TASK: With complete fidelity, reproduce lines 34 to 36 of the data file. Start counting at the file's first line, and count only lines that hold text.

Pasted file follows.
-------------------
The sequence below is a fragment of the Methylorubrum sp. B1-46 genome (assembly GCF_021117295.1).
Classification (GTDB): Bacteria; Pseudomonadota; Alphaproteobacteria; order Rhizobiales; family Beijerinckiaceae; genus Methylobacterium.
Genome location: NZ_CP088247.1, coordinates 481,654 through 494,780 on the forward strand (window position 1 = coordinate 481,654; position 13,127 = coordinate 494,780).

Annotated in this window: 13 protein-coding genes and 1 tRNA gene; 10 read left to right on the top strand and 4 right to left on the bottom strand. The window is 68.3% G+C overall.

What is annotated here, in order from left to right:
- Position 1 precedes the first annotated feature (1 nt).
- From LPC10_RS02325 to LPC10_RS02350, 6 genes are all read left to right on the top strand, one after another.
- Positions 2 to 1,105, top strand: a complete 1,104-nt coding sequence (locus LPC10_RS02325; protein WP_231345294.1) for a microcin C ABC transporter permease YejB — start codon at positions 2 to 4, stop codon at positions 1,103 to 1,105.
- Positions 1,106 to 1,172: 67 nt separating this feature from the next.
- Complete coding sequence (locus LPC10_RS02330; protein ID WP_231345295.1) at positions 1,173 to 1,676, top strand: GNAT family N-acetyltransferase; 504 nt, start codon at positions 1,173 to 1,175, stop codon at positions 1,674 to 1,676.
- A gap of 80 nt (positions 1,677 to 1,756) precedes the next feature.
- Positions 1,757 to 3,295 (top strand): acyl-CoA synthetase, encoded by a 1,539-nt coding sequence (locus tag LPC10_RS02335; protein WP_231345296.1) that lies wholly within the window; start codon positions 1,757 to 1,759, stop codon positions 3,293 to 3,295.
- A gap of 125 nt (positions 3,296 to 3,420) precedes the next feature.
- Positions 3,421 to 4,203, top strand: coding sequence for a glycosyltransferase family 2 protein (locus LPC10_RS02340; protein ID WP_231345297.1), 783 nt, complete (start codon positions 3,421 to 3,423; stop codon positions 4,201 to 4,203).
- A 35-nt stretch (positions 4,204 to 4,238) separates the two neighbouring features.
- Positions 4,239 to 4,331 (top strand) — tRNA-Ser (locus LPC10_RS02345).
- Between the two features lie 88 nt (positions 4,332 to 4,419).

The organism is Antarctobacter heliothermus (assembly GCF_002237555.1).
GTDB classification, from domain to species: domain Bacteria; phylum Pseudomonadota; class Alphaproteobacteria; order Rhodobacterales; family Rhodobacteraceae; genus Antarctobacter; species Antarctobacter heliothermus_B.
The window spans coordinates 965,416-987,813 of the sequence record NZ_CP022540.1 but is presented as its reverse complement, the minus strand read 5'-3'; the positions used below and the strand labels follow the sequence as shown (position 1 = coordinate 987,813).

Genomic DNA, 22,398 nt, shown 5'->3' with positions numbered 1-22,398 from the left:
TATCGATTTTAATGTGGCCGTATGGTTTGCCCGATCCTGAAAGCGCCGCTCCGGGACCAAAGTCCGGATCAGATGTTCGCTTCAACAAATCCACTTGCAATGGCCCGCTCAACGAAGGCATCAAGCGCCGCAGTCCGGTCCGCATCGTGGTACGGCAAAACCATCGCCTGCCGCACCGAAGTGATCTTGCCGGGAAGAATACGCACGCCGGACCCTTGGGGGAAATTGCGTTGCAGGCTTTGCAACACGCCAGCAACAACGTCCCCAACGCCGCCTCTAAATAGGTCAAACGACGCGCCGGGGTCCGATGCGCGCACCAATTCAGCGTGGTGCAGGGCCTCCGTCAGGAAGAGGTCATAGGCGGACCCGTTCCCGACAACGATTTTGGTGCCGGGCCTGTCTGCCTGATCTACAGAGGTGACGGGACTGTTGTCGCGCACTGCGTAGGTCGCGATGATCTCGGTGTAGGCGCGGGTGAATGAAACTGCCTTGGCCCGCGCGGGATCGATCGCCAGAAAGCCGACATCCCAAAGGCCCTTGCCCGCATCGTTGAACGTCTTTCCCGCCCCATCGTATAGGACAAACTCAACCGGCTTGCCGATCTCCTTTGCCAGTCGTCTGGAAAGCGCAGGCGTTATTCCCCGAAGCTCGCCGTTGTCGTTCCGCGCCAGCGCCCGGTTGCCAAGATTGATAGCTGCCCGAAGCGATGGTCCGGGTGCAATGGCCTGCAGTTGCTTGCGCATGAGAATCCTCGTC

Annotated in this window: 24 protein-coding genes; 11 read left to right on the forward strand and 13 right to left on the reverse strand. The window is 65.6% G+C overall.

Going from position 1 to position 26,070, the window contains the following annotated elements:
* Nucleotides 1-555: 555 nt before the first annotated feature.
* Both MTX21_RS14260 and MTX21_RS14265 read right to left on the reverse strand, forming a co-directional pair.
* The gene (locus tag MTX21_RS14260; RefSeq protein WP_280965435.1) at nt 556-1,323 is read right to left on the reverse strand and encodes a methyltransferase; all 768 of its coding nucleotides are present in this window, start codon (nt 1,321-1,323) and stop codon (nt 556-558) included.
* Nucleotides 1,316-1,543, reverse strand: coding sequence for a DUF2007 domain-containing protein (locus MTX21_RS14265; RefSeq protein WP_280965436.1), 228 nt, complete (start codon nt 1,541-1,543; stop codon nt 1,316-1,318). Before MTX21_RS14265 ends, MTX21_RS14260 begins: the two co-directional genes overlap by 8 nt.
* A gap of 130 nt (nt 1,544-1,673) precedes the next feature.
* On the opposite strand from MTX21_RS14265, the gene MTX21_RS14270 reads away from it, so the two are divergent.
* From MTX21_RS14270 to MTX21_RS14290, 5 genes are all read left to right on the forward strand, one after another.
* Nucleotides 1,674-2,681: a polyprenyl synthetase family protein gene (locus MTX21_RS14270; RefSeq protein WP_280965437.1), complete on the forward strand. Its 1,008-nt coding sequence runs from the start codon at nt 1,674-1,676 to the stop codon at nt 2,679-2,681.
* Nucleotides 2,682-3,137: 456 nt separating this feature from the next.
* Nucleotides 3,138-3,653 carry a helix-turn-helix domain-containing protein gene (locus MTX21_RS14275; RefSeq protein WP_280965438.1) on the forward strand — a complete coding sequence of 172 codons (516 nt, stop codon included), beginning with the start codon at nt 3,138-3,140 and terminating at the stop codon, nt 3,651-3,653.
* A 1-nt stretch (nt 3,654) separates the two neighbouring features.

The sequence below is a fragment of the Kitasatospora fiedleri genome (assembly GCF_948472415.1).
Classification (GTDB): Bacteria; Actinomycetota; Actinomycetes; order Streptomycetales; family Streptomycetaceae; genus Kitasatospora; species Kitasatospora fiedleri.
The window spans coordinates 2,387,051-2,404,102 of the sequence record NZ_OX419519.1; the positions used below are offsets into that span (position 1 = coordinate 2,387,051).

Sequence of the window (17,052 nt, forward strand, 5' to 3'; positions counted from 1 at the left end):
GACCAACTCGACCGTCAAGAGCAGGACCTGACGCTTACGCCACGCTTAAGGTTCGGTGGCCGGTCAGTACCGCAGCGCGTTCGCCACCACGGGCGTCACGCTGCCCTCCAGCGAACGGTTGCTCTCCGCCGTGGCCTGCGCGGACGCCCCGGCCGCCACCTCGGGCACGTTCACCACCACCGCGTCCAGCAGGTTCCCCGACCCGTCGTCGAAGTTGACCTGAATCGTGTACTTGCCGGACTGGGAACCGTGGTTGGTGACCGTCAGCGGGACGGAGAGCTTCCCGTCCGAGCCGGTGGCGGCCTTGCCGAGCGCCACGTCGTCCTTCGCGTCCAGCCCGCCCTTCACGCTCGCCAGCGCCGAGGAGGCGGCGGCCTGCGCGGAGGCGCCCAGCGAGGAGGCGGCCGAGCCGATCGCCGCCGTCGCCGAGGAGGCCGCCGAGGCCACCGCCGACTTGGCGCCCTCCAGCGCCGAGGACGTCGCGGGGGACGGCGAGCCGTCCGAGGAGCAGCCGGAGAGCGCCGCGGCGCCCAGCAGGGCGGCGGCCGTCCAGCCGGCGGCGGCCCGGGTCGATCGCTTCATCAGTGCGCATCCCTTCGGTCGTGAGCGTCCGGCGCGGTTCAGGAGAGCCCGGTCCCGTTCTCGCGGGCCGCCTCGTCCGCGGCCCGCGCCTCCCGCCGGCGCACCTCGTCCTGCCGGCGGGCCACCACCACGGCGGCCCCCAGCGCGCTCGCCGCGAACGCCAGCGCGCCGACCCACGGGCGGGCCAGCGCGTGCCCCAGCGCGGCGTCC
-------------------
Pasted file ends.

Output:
* Nucleotides 3,138-3,653 carry a helix-turn-helix domain-containing protein gene (locus MTX21_RS14275; RefSeq protein WP_280965438.1) on the forward strand — a complete coding sequence of 172 codons (516 nt, stop codon included), beginning with the start codon at nt 3,138-3,140 and terminating at the stop codon, nt 3,651-3,653.
* A 1-nt stretch (nt 3,654) separates the two neighbouring features.

The sequence below is a fragment of the Kitasatospora fiedleri genome (assembly GCF_948472415.1).